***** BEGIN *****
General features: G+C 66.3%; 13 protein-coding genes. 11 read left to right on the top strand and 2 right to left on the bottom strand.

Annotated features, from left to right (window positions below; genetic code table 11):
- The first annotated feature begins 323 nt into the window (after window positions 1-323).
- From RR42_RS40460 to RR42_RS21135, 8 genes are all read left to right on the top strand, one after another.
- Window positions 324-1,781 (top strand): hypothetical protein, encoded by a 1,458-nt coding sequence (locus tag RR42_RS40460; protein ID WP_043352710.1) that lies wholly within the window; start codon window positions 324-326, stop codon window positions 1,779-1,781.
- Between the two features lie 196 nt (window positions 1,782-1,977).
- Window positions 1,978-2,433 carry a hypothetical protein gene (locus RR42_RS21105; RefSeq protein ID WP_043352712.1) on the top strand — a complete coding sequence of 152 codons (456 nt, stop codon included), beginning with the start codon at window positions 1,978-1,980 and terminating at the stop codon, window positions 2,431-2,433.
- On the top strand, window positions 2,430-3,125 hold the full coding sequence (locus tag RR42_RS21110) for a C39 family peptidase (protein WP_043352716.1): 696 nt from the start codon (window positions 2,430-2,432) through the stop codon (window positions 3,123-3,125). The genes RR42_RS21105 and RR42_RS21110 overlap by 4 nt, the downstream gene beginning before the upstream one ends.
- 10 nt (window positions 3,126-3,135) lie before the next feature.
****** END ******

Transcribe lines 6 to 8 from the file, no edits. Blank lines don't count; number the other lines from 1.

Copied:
- Between the two features lie 196 nt (window positions 1,782-1,977).
- Window positions 1,978-2,433 carry a hypothetical protein gene (locus RR42_RS21105; RefSeq protein ID WP_043352712.1) on the top strand — a complete coding sequence of 152 codons (456 nt, stop codon included), beginning with the start codon at window positions 1,978-1,980 and terminating at the stop codon, window positions 2,431-2,433.
- On the top strand, window positions 2,430-3,125 hold the full coding sequence (locus tag RR42_RS21110) for a C39 family peptidase (protein WP_043352716.1): 696 nt from the start codon (window positions 2,430-2,432) through the stop codon (window positions 3,123-3,125). The genes RR42_RS21105 and RR42_RS21110 overlap by 4 nt, the downstream gene beginning before the upstream one ends.